How to Mentally Prepare for an Olympic Lift?
Warming Up Your Muscles
The first thing any Olympic lifter will do before picking up a barbell is warm up their muscles. Rather than preparing every single muscle, let's focus on some of the most important ones lifters include in their pre-lifting routine.
The key muscles and joints to get moving are in your ankles, hips, hamstrings, and shoulders. You don't need to get fancy with these movements; just ensure each one is stretched out and warmed up before you get started.
Preparing Your Nervous System
After thoroughly stretching all of their muscles, there are still a few things that an Olympic weightlifter will do before they start lifting heavy weights.
Once they have finished mobilizing, the focus will switch to getting their body warm and getting their central nervous system ready to move quickly.
One of the essential aspects of any heavy Olympic lift is speed under the bar, so it is important to get the heart rate going and the hip flexors firing.
Power Drills and Strength Exercises
Once an Olympic lifter is fully stretched out and their heart rate has gotten raised, they will move onto strength and power exercises to start getting their body moving in the right direction.
For example, if an Olympic lifter is preparing to execute a clean and jerk, they will first execute a power clean with an empty bar, as well as some deadlifts, push press, and front squats.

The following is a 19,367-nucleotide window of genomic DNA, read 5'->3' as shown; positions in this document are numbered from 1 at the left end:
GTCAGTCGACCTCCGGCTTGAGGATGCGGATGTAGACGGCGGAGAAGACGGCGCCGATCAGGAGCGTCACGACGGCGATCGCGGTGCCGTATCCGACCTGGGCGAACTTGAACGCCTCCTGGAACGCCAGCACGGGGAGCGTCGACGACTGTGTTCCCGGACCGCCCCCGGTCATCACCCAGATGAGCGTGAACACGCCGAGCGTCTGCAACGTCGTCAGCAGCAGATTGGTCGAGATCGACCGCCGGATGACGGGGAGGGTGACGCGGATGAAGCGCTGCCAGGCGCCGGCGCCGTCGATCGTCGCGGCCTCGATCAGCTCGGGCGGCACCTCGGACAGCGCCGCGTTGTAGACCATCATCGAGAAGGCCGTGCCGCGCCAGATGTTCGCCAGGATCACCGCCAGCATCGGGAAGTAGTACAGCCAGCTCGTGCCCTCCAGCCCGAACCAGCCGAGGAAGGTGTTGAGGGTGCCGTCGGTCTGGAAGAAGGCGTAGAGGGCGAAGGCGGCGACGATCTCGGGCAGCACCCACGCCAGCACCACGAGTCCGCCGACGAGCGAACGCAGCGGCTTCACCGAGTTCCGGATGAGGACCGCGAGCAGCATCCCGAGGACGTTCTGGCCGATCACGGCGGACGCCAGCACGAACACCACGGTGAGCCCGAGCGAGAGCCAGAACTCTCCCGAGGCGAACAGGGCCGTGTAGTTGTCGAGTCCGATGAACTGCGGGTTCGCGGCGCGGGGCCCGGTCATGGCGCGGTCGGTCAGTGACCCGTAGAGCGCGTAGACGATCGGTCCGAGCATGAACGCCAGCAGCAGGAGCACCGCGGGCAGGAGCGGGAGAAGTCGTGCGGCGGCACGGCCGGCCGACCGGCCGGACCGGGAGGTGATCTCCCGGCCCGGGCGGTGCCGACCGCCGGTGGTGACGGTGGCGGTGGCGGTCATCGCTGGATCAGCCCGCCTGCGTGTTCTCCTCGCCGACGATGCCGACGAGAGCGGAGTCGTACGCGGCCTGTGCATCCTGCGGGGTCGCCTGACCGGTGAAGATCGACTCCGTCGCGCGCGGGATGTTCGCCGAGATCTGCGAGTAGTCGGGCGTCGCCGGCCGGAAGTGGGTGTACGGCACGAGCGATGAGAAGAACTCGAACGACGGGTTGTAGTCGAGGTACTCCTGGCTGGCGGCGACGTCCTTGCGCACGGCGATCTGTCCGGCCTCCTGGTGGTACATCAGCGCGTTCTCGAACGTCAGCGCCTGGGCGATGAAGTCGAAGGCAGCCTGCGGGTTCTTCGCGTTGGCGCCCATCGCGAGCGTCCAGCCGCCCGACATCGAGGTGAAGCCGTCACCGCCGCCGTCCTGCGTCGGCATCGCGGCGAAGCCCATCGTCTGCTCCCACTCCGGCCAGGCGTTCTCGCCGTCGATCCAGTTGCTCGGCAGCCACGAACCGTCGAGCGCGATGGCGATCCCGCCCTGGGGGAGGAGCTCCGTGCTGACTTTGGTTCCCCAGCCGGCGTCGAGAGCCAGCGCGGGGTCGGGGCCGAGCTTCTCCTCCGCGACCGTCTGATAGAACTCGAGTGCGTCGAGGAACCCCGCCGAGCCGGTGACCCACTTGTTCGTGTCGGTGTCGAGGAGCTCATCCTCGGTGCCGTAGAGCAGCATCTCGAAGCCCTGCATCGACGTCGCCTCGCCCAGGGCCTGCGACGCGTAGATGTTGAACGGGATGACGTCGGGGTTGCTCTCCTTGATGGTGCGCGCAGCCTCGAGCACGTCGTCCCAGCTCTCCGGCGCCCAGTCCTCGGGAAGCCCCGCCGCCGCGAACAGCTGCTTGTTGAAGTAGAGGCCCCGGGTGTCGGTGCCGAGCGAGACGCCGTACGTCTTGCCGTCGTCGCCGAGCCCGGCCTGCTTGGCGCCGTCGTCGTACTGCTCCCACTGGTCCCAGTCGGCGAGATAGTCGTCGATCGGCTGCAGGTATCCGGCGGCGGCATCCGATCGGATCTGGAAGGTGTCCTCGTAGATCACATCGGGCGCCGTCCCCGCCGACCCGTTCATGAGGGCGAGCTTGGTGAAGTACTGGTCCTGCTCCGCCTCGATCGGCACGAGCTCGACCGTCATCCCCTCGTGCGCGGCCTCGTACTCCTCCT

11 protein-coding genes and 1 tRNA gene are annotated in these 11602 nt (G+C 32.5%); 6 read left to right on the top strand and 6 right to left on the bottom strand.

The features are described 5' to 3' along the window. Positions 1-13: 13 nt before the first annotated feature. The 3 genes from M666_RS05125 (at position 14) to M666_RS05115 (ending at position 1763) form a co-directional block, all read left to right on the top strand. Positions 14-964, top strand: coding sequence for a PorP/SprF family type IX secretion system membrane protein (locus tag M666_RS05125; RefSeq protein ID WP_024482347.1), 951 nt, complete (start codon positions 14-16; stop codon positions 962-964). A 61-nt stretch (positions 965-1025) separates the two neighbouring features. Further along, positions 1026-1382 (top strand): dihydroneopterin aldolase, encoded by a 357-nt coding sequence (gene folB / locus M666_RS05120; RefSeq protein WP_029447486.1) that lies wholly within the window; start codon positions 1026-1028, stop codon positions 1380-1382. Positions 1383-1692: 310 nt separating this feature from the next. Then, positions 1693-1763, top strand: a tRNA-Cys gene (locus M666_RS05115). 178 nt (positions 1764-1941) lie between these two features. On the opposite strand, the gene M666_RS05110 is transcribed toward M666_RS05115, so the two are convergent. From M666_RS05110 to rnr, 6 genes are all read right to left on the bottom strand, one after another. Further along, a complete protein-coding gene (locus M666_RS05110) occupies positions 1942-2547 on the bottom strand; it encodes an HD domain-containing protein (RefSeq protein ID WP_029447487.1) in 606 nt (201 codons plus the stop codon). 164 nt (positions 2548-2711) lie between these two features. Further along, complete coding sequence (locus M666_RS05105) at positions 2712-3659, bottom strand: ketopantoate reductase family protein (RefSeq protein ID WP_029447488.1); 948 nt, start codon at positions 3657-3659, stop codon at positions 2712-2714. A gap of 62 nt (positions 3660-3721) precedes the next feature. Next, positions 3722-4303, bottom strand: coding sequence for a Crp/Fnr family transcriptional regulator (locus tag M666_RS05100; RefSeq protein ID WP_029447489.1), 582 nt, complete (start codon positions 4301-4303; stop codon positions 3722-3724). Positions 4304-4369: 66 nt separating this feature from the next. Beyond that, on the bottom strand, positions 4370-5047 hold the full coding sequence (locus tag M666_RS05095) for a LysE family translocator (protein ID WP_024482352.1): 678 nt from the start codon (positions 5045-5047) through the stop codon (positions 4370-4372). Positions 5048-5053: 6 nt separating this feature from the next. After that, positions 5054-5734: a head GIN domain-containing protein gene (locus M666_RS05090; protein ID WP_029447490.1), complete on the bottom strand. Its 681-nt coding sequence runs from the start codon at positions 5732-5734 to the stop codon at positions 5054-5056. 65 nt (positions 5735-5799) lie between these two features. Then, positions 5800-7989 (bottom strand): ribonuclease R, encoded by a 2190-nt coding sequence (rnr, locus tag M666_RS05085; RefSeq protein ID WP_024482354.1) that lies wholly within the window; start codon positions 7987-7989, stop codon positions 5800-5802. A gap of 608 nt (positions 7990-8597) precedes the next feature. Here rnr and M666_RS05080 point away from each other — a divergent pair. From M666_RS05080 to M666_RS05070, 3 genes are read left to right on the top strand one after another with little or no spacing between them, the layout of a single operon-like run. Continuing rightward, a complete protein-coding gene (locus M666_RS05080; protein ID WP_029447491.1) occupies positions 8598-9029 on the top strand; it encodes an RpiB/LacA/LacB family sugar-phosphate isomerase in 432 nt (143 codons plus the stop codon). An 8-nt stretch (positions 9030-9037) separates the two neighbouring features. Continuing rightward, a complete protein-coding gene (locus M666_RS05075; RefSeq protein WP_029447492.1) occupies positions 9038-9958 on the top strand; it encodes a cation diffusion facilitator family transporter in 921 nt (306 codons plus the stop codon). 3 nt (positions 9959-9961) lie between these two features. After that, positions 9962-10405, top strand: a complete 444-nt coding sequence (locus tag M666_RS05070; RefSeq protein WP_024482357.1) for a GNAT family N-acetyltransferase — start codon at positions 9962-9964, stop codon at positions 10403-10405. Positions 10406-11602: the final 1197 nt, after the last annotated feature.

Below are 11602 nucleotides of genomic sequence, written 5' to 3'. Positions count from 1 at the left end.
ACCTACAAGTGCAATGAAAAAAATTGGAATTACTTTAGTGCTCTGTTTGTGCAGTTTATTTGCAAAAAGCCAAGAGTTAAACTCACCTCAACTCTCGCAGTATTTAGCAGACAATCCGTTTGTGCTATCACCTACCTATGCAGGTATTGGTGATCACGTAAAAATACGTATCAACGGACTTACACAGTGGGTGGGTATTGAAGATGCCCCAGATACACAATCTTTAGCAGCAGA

These exercises help them use the muscles they will need for their clean and jerk, preparing the rack position with front squats, the jerk with the push press, and preparing their body for weightlifting.
Executing some power cleans beforehand also helps the lifter work on their explosive power, pulling the barbell from the floor and snapping the hips open as quickly as possible.
Once the lifter's muscles are warm and the power drills have gotten executed, they will likely move on to positional work. For any Olympic life, they will start with the bar alone, without any weights on either side.
Positional work includes any pause work, a clean pull, hang clean, and so on. This aspect of the lifter's training will depend entirely on the lifter's strengths and weaknesses.
If a lifter is snatching and struggles with their range of motion in the bottom position, an overhead squat will help them become more stable overhead. However, if a lifter struggles more getting the barbell off the floor and hitting position four, a lifter might execute a snatch pull instead,
Finally, as an Olympic lifter gets ready to hit weights close to their PR, they mentally prepare themselves for the lift.
Each lifter will have their own mental cues, which could be simple technical cues, such as stay tight or full extension. Or they could be emotional cues, such as being aggressive or dropping under quickly.
Whatever it may be, mental cues are essential for Olympic lifters to fully focus on their lift and nothing else.
As you can see, there are several things that need to take place before any Olympic lift. Lifters take their preparation very seriously to ensure they get the best possible results from each training session or competition.
They also make sure they use the best quality equipment to achieve their goals. For top-quality Olympic lifting gear, ensure you check out the LYFT-RX shop!